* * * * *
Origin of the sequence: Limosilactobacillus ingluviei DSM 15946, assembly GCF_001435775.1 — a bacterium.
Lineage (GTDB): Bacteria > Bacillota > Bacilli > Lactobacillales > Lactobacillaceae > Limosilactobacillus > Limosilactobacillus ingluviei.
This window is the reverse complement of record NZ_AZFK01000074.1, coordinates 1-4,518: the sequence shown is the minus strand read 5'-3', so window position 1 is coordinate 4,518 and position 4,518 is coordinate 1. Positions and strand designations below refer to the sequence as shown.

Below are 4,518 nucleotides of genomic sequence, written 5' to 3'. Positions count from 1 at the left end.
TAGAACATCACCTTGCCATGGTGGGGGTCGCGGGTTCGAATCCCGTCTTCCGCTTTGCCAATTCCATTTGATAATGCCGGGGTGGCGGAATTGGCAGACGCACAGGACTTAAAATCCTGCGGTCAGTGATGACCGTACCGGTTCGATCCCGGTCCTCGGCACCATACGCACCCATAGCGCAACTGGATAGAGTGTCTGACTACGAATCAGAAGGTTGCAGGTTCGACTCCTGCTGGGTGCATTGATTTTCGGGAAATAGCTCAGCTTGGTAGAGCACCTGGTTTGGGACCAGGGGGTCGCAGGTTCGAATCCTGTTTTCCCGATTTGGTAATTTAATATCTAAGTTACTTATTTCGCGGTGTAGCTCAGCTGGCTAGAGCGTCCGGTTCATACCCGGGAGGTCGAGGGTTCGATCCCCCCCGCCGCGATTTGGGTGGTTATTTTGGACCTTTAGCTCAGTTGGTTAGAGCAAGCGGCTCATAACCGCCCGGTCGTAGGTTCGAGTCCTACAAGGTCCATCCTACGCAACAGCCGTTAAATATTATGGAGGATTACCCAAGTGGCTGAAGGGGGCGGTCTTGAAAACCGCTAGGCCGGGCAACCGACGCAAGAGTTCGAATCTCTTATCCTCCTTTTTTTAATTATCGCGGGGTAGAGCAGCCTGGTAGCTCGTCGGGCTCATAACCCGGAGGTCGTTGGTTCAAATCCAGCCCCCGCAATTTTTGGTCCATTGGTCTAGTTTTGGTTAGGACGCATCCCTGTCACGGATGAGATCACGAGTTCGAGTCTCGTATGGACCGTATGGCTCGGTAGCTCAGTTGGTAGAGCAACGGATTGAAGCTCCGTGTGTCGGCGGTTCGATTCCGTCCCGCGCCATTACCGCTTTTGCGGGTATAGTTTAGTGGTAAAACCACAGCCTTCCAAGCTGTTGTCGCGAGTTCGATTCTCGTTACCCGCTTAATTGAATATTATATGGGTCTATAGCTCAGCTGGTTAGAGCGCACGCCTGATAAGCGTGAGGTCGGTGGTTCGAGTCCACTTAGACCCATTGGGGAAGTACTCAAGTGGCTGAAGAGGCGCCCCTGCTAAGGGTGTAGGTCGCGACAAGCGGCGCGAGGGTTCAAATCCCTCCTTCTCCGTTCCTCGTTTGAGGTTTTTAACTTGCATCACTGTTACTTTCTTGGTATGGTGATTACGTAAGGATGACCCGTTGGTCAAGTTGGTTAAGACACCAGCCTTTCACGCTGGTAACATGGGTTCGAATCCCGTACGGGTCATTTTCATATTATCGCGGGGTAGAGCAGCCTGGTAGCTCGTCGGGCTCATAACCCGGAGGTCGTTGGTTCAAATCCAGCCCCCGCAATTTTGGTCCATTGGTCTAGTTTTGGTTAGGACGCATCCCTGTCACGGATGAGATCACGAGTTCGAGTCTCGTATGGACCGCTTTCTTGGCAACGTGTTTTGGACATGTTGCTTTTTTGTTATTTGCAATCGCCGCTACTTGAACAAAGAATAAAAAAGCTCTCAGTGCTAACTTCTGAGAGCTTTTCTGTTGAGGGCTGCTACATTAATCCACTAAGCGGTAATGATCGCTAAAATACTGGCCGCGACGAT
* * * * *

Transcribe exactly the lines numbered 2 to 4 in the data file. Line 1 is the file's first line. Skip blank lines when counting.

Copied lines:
Lineage (GTDB): Bacteria > Bacillota > Bacilli > Lactobacillales > Lactobacillaceae > Limosilactobacillus > Limosilactobacillus ingluviei.
This window is the reverse complement of record NZ_AZFK01000074.1, coordinates 1-4,518: the sequence shown is the minus strand read 5'-3', so window position 1 is coordinate 4,518 and position 4,518 is coordinate 1. Positions and strand designations below refer to the sequence as shown.

Below are 4,518 nucleotides of genomic sequence, written 5' to 3'. Positions count from 1 at the left end.